There are three types of symbiotic relationships among organisms. Mutualistic relationships benefit both organisms involved because the two organisms of different species work together.
Bees and flowering plants are a good illustration of a mutualistic relationship. The bees get to eat and the flowering plants get to reproduce, therefore everybody wins.
In commensal relationships one of the organisms benefits while the other organism is unaffected, as in the example of remora fish and sharks. A remora clings to the shark and uses it for transportation. It also eats the little scraps of food that float by as the shark is feeding. In this way the remora benefits from hanging onto the shark but the shark is unaffected by the remora's clingy presence.
Lastly, there are parasitic relationships. Ominous sounding, isn't it? You're right to feel alarmed. In parasitic relationships, one organism (the parasite) lives off another organism (the host) harming it and in some cases even causing its death! A disturbing analogy of a parasitic relationship would be the relation of Camera One and Camera Three.
Nodding your head in agreement? Confused? Allow me to clarify.
When Trish and I are shooting the formal photographs at weddings we refer to each other jokingly as Camera One and Camera Two. I am Camera One because I actually take the photographs during this portion of the day. I am responsible for composition, exposure, and execution of the photographs. Trish (Camera Two) with her shot list, wrangles the families and bridal parties, organizes them into pleasing groupings and takes lovely B-roll candids while the main photographs are being shot. In addition to Camera One and Camera Two, there is ALWAYS a Camera Three.
Camera Three is a wedding guest with a good camera. Camera Three hangs around while we snap our formal portraits, like the aforementioned remora, gobbling up what leftover photo bits they can scavenge. Annoying, but no real harm done to Camera One.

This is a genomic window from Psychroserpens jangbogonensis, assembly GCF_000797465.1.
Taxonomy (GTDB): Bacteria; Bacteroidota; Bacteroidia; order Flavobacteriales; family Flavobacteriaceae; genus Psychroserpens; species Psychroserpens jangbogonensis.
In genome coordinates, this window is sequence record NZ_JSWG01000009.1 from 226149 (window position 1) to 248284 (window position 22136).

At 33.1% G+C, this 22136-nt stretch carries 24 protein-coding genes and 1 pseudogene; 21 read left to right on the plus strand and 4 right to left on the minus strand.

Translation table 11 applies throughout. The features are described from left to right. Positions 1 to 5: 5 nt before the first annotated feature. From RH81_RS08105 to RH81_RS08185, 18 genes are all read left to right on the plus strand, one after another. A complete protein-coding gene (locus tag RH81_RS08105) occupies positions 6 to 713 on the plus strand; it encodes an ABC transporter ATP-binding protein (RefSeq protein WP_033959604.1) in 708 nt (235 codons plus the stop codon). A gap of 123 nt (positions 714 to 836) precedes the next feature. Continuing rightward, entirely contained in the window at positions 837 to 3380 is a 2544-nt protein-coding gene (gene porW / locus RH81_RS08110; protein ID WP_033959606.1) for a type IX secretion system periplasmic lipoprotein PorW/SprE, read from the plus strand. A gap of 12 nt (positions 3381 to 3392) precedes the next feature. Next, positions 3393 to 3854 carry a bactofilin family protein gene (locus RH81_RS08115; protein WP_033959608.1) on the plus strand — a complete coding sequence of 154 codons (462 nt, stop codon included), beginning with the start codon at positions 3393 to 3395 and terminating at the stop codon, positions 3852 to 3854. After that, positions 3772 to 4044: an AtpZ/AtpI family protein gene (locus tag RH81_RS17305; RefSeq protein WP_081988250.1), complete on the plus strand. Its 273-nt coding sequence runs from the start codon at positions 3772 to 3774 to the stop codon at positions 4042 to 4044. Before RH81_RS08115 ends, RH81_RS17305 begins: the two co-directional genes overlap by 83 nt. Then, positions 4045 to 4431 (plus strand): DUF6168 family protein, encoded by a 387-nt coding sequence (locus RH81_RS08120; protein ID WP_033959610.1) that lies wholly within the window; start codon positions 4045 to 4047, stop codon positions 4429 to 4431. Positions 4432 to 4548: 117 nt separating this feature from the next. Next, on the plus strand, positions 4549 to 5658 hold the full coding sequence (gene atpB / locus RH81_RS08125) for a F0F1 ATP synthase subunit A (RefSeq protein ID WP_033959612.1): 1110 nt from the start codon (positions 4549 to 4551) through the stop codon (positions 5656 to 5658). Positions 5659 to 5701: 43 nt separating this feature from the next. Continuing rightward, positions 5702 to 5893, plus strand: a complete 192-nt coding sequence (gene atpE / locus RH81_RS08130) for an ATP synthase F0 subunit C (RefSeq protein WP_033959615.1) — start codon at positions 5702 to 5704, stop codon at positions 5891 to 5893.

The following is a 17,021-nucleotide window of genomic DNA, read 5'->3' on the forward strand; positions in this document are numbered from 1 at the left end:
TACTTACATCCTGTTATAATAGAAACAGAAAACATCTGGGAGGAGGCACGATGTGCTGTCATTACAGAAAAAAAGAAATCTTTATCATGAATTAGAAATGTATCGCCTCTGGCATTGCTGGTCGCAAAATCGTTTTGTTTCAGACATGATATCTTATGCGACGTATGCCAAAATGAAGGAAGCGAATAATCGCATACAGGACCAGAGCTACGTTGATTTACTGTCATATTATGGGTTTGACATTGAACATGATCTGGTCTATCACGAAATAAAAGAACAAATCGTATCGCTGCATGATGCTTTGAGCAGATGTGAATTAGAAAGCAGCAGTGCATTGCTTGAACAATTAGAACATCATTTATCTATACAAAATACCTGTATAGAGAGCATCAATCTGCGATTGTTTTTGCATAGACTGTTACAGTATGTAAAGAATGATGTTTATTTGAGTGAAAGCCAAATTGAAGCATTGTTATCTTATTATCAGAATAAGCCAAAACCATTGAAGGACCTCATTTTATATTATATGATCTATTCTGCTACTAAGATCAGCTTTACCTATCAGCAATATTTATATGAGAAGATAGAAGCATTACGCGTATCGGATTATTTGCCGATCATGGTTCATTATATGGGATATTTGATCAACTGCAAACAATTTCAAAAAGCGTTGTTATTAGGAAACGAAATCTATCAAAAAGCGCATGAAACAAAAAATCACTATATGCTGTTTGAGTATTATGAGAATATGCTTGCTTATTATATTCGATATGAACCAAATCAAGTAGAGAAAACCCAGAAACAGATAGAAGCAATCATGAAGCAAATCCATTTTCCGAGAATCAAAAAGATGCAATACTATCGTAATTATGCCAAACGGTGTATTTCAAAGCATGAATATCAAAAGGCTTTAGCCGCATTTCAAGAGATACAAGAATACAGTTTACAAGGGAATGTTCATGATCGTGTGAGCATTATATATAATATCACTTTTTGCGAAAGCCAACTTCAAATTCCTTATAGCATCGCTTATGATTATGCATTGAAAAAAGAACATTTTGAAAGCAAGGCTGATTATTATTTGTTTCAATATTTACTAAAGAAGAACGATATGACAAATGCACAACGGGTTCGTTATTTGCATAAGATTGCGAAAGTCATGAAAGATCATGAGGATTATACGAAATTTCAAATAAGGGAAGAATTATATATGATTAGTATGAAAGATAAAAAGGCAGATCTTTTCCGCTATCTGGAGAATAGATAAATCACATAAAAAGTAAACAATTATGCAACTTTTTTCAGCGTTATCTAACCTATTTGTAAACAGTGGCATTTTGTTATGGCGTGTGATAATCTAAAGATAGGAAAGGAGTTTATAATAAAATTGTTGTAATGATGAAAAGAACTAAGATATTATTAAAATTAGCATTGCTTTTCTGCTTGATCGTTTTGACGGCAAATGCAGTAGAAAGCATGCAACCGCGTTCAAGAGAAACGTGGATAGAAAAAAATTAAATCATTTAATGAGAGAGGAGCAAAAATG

Not this weekend though my friends. This weekend, Camera Three crossed the line from commensal into full-blown parasitic, maiming Camera One and certainly adversely affecting Camera Two. Here's how it went down...
Upon arriving to the ceremony site I immediately spotted Camera Three (and his 70-200mm lens) eyeing me from a distance. Although I did my best to avoid his penetrating gaze, Camera Three made his way across the lawn to position himself just to the left of me. In situations like this I find it's best not to formally acknowledge the presence of Camera Three. I stood fast, my eyes fixed straight ahead, waiting for the bride to emerge at the top of the aisle for her grand entrance.
My tactic didn't work. As the bride began her procession and I lifted my camera to my face, Camera Three decided to engaged me verbally.
Talking to the side of my head he asked, "Is this where you plan to stand? Really? I would have thought you'd stand at the front of the aisle. Well, just so you know, I plan to stand right here."
I nodded slightly, careful not to break my concentration on the bride but just enough not to be completely rude. I thought, here we go. We've got a live one.
Things went from bad to worse to downright bizarre during the formals. I have been shooting weddings for 19 years. In nearly two decades I have never encountered such a situation. Maybe like viruses, the Camera Three's have developed into a new strain of super bug. The disapproving looks given by Camera One and Camera Two that would have normally driven off Camera Three in the past had absolutely zero effect in deterring him from his single-handed hostile pursuit of hijacking the formal photographs.
As usual, we had a list of shots to get through and not a lot of time to do them. Unfortunately, each time I would shoot a group and Camera Two (Trish) would move in to set up the next group Camera Three would jump in and stop the action so he could get his shot.